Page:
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flesh and the devil clarence brown technical devices and cinematic movements of 1920s in the construct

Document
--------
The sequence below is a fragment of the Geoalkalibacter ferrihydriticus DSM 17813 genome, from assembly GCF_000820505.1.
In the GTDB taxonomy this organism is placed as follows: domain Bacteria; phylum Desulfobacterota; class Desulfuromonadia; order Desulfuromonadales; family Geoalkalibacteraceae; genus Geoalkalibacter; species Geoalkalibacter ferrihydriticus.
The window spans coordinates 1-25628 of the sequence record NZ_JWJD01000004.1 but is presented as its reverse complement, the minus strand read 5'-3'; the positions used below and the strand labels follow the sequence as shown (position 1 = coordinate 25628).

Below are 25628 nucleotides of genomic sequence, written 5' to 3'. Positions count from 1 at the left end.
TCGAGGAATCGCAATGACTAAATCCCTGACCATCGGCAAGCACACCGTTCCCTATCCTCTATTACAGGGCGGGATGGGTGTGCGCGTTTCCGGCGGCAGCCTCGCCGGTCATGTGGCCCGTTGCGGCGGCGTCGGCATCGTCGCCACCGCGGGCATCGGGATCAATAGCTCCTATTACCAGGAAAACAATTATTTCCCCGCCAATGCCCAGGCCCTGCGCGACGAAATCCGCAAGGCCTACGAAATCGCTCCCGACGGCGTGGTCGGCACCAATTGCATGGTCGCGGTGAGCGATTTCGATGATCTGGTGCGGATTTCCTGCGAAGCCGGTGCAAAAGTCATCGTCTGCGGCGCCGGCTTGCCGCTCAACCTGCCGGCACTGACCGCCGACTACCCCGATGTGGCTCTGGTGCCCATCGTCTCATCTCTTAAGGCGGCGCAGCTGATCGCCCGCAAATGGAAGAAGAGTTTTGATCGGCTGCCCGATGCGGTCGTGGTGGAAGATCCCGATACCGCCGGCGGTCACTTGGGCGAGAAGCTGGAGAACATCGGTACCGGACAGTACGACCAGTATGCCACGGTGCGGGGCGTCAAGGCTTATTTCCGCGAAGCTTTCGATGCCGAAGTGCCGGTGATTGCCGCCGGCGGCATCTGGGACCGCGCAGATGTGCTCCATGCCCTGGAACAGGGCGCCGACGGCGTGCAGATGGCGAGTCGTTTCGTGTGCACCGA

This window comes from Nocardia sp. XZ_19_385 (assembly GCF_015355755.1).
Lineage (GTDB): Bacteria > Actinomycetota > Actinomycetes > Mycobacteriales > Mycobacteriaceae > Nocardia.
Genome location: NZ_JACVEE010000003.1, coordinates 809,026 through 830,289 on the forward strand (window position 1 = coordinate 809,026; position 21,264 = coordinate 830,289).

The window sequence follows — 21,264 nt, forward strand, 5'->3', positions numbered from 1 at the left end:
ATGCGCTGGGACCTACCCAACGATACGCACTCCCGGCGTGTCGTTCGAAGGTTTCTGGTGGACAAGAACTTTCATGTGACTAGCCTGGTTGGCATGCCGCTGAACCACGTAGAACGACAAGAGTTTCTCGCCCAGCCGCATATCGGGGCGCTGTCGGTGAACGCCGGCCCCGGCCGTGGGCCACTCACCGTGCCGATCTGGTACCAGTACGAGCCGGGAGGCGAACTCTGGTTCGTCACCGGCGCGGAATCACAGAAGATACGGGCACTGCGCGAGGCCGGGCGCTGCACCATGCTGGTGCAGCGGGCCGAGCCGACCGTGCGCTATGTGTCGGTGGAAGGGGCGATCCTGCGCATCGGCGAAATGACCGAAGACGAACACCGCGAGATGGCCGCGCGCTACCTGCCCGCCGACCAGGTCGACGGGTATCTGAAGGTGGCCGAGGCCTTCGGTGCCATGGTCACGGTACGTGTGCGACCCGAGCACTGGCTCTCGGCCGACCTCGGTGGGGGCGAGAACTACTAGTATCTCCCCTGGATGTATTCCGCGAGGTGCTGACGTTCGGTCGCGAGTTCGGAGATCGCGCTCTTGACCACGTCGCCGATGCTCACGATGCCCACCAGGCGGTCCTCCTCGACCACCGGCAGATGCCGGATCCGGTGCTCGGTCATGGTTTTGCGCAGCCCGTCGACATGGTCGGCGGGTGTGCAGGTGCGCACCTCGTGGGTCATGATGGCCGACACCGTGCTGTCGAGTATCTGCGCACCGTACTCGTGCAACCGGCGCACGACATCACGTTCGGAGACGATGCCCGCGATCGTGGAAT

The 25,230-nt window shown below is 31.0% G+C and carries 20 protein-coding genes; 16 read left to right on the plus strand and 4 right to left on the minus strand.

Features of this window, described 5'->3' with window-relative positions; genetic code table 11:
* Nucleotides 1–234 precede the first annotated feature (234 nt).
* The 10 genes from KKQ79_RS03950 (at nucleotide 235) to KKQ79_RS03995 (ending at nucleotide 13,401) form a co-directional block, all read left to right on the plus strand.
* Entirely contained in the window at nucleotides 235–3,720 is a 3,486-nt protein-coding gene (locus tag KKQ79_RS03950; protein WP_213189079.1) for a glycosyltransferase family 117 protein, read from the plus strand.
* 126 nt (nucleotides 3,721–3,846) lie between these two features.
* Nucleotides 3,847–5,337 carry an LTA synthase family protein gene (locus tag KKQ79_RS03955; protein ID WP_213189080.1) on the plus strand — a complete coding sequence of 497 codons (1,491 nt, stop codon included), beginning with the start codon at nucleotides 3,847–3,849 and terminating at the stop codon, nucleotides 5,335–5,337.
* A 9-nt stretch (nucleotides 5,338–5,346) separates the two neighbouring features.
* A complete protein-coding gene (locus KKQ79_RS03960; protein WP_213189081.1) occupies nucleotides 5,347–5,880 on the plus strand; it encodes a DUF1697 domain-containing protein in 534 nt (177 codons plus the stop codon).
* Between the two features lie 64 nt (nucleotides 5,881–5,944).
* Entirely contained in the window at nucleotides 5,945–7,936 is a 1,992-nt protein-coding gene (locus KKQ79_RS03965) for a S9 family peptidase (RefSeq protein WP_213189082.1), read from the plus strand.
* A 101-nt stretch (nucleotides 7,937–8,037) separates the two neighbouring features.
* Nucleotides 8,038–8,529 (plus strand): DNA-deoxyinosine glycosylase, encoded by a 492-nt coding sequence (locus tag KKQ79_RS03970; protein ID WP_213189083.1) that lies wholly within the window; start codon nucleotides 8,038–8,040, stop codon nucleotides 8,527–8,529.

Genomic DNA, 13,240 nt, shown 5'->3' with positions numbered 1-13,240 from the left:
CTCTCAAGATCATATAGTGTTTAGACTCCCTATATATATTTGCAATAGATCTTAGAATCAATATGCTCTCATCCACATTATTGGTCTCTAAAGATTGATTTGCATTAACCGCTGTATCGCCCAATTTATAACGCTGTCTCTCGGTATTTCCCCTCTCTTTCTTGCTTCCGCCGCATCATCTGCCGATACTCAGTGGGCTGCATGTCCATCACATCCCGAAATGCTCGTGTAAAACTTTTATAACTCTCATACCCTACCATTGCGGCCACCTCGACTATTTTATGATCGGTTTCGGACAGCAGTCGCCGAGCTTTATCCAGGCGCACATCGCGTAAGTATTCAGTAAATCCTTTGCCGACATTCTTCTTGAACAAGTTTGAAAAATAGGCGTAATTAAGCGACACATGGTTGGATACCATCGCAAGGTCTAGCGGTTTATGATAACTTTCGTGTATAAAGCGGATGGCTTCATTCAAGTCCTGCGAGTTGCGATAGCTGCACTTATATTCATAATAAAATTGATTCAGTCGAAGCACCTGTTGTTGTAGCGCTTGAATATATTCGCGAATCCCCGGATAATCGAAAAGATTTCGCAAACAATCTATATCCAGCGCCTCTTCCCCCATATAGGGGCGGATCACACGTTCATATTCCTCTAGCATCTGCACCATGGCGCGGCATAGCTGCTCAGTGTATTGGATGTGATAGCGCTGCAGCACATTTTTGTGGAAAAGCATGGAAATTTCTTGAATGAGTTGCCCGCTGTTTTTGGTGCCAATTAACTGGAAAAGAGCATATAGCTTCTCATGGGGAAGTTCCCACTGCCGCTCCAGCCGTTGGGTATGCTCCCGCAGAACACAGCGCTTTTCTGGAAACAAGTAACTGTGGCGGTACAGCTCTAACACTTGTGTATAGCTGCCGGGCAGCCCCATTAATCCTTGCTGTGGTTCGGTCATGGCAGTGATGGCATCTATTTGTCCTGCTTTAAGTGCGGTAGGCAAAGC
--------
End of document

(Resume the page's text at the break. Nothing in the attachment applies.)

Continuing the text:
The narrative and visual story of Clarence Brown's Flesh and the Devil is constructed through technical device of the 1920s and cinematic movements of this period. Mise en scene within the sequence establishes the way that the characters are understood and heightens the drama of the film. Only a few significant technical advances occurred during the 1920s. A new approach to cinematography introduced a creation of soft and blurred images, rather than the hard-edged, sharp tones of previous films. This new approach to cinematography is used in Flesh and the Devil; examples of this soft blurry image are mainly used to describe female or the 'morally' good characters within the sequence. This technique constructs the way in which a character is perceived. Throughout the sequence the young woman dressed in white is described in this way, as are the characters of 'David' and the 'Wife of Uriah' after they have drunken from the wine goblet. This is noticeable as prior to this event 'David' was shown under a more contrasted light. This technique allows the audience to assume his redemption. The contrast of this focus also determines the characters morals and intentions. This technique establishes the construction of narrative and visual story without the reliance of dialogue within the sequence. One of the main German trends in cinematography in the 1920s was expressionism. It relied on drama and spectacle to convey the story, with distorted and exaggerated sets, costume and make up. The ideas and techniques used in Flesh and the Devil oppose the expressionist genre of film. As it portrays a realistic and naturalized narrative. Images appear to be realistic as this sequence is taken through a normal lens, to show the image without exaggerating or reducing the planes within the scene. This is used to portray an everyday scene so greater focus can be placed on character emotion through evocative acting and detail within the sequence. To construct narrative and emotive response, without the reliance on dialogue. Characters facial expression and gesture is emphasized to reveal the narrative, this is shown through subtle body language and gesture of the characters of 'David' and the 'Wife of Uriah,' which allude to the condemnation of a certain act which has taken place in the chain of events. Kammerspiel another German trend of the 1920s, was also a movement opposed to German Expressionism. It was another influence in the social realistic narrative portrayal and visual story of Flesh and the Devil. In many ways the influences and similarities of Kammerspiel are shown in this sequence. The sequence is set in a small intimate setting, although many people are shown only a few of the characters are focused on in detail, while the other people have no prominence. Within the sequence these characters are explored and an aspect of the crisis of their lives is detailed, through evocative acting and expression. Like Kammerspiel it is focused on character psychology rather than extreme expression of emotion and spectacle. Flesh and the Devil also eliminates notions of fantasy or legend, using mundane, banal settings and conveying a short period of time. This portrayal of contemporary reality within the sequence, allows for the visual story and narrative to take prominence. Although unlike most Kammerspiel films it is more complex and uses inter titles, to aid in detailing plot and character emotion. Although there are noticeable differences that differentiate this film from the Kammerspiel movement, again likeness can be seen through the symbolism. Symbolism is important in the conveyance of narrative events, as it is a visual clue to the action. Such motifs within the sequence are colour; white, the crucifix and the wedding band. These motifs show a parallel to the sequence as they all reference virtue but contradict what they represent. As within the sequence, it is set in a 'holy' place, but we are aware of sinful acts that have occurred. New Objectivity is another trend that has influenced the style and techniques of Flesh and the Devil. Like Kammerspiel it influenced the film in its move away from contorted expressionism and shift towards realism and social criticism. This is evident in the sequence through the use of evocative acting, gesture and facial expression. New Objectivity focused on the subject matter of the film, often depicting many social ills. This is portrayed within the sequence through the sinful act of 'David' and the 'Wife of Uriah' which is alluded to by the minister and by the characters gestures and reaction, rather than the use of dialogue. Within this trend ironies of the social situation take precedence over that of extreme emotion. Dramatic irony of the social situation within the sequence takes place through the contrast of the setting; a church and the situation that is alluded to; an act of sin. This irony also comes across through the innuendo of the sequence, as the act is suggested through reading of the bible. Through the ideas of New Objectivity, Kammerspiel and other techniques, Clarence Brown is able to construct the narrative and visual story without the use of dialogue. The mise en scene within Flesh and the Devil establishes the way the characters are construed, creating a sense of drama and innuendo within the sequence. The use of props within the mise en scene effects a characters portrayal and heightens the dramatic and visual aspects of the sequence. The hand written note is the first prop of significance. The harsh whiteness of the paper contrasts the general bleakness of the setting, while the content conflict with the action of the film and the undertones of the minister's impromptu sermon. The extreme close up of the minister's hand destroying the note delivers a sense of exacerbated tension within the mise en scene. Many of the props within the mise en scene construct power relations between characters. The minister's glasses illustrate this as he looks upon the mass with scrutiny. He puts on the glasses to read the note, but removes them when the people involved in the sinful act arrive As if he only wants to see the purity in the world and refuses to look upon sin. Within the mise en scene other important props creating power relations are the bible and the glass of water. Both representing virtue and purity, implying this of the minister. Through drinking the water he purifies himself and through his teachings from the bible he instills this sense of purity in others. Although the prominence of his wedding band implies that he too is human, not 'God' and that he has needs and desires, perhaps making him not so virtuous. The character metaphorically labeled 'Uriah's Wife' is also empowered through the use of prop within the mise en scene, as it influences the way she is perceived. Her application of lipstick gives her a seductive and femme fatale air. It gives her power, power over the male characters, and almost a power over 'god' as she does not fear this moral ideal. She can hide behind the lipstick as it covers her sins. The minister again is in a position of power as he places the bread the mouths of the recipients, as with the wine. All the characters are subservient to the Ministers status. Although there is a shit in power when the ' Wife of Uriah' submits. She grasps the goblet with both hands as to take full control, a mortal control. The figure of the Virgin Mary or Jesus Christ is also noted near the end of the sequence within the mise en scene. Only the head of the statue is shown, and it is always seen in darkness and out of focus. Although it is situated above the people and above the minister. Costume within the mise en scene creates a sense of contrast and construes the nature and intentions of a character. Through out the sequence prominent contrasts of black and white are obvious. The predominant colour is black; this is recognized in the characters involved in the sinful act.